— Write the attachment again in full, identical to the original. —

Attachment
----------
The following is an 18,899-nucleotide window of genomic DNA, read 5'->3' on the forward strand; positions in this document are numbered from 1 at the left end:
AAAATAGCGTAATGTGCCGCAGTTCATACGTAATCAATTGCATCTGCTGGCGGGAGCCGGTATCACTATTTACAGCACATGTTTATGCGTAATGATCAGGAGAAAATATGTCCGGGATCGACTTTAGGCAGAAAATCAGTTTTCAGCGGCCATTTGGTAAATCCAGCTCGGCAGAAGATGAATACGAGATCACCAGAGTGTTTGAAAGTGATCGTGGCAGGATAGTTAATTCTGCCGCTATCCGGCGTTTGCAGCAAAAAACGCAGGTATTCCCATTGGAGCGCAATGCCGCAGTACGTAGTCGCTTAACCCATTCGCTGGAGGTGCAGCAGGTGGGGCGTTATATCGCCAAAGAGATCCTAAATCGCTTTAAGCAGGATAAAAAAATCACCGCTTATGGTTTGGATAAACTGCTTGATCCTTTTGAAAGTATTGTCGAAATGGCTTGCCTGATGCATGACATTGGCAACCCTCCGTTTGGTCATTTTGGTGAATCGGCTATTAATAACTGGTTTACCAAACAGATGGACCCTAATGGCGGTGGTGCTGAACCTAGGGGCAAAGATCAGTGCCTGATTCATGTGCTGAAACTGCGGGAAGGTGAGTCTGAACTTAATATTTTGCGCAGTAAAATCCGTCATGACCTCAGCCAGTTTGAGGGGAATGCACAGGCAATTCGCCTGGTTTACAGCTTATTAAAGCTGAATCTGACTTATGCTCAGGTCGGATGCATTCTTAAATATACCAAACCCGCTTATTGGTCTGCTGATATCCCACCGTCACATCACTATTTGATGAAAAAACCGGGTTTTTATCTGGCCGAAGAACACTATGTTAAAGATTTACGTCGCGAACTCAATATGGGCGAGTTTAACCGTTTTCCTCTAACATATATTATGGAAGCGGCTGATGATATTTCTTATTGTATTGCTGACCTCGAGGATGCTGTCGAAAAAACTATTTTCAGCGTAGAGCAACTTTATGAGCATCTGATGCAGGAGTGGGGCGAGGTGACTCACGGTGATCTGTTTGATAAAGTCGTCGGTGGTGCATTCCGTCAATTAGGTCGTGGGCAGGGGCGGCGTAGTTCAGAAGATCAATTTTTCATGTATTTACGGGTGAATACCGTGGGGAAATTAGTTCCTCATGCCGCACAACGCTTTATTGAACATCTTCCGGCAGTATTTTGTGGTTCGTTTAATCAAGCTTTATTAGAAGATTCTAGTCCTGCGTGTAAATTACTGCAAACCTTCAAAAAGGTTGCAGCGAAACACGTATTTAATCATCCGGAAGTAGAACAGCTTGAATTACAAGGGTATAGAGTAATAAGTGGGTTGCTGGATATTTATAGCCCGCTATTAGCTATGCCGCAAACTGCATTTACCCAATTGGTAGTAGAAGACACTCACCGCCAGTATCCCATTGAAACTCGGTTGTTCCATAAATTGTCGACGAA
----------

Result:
The following is an 18,899-nucleotide window of genomic DNA, read 5'->3' on the forward strand; positions in this document are numbered from 1 at the left end:
AAAATAGCGTAATGTGCCGCAGTTCATACGTAATCAATTGCATCTGCTGGCGGGAGCCGGTATCACTATTTACAGCACATGTTTATGCGTAATGATCAGGAGAAAATATGTCCGGGATCGACTTTAGGCAGAAAATCAGTTTTCAGCGGCCATTTGGTAAATCCAGCTCGGCAGAAGATGAATACGAGATCACCAGAGTGTTTGAAAGTGATCGTGGCAGGATAGTTAATTCTGCCGCTATCCGGCGTTTGCAGCAAAAAACGCAGGTATTCCCATTGGAGCGCAATGCCGCAGTACGTAGTCGCTTAACCCATTCGCTGGAGGTGCAGCAGGTGGGGCGTTATATCGCCAAAGAGATCCTAAATCGCTTTAAGCAGGATAAAAAAATCACCGCTTATGGTTTGGATAAACTGCTTGATCCTTTTGAAAGTATTGTCGAAATGGCTTGCCTGATGCATGACATTGGCAACCCTCCGTTTGGTCATTTTGGTGAATCGGCTATTAATAACTGGTTTACCAAACAGATGGACCCTAATGGCGGTGGTGCTGAACCTAGGGGCAAAGATCAGTGCCTGATTCATGTGCTGAAACTGCGGGAAGGTGAGTCTGAACTTAATATTTTGCGCAGTAAAATCCGTCATGACCTCAGCCAGTTTGAGGGGAATGCACAGGCAATTCGCCTGGTTTACAGCTTATTAAAGCTGAATCTGACTTATGCTCAGGTCGGATGCATTCTTAAATATACCAAACCCGCTTATTGGTCTGCTGATATCCCACCGTCACATCACTATTTGATGAAAAAACCGGGTTTTTATCTGGCCGAAGAACACTATGTTAAAGATTTACGTCGCGAACTCAATATGGGCGAGTTTAACCGTTTTCCTCTAACATATATTATGGAAGCGGCTGATGATATTTCTTATTGTATTGCTGACCTCGAGGATGCTGTCGAAAAAACTATTTTCAGCGTAGAGCAACTTTATGAGCATCTGATGCAGGAGTGGGGCGAGGTGACTCACGGTGATCTGTTTGATAAAGTCGTCGGTGGTGCATTCCGTCAATTAGGTCGTGGGCAGGGGCGGCGTAGTTCAGAAGATCAATTTTTCATGTATTTACGGGTGAATACCGTGGGGAAATTAGTTCCTCATGCCGCACAACGCTTTATTGAACATCTTCCGGCAGTATTTTGTGGTTCGTTTAATCAAGCTTTATTAGAAGATTCTAGTCCTGCGTGTAAATTACTGCAAACCTTCAAAAAGGTTGCAGCGAAACACGTATTTAATCATCCGGAAGTAGAACAGCTTGAATTACAAGGGTATAGAGTAATAAGTGGGTTGCTGGATATTTATAGCCCGCTATTAGCTATGCCGCAAACTGCATTTACCCAATTGGTAGTAGAAGACACTCACCGCCAGTATCCCATTGAAACTCGGTTGTTCCATAAATTGTCGACGAA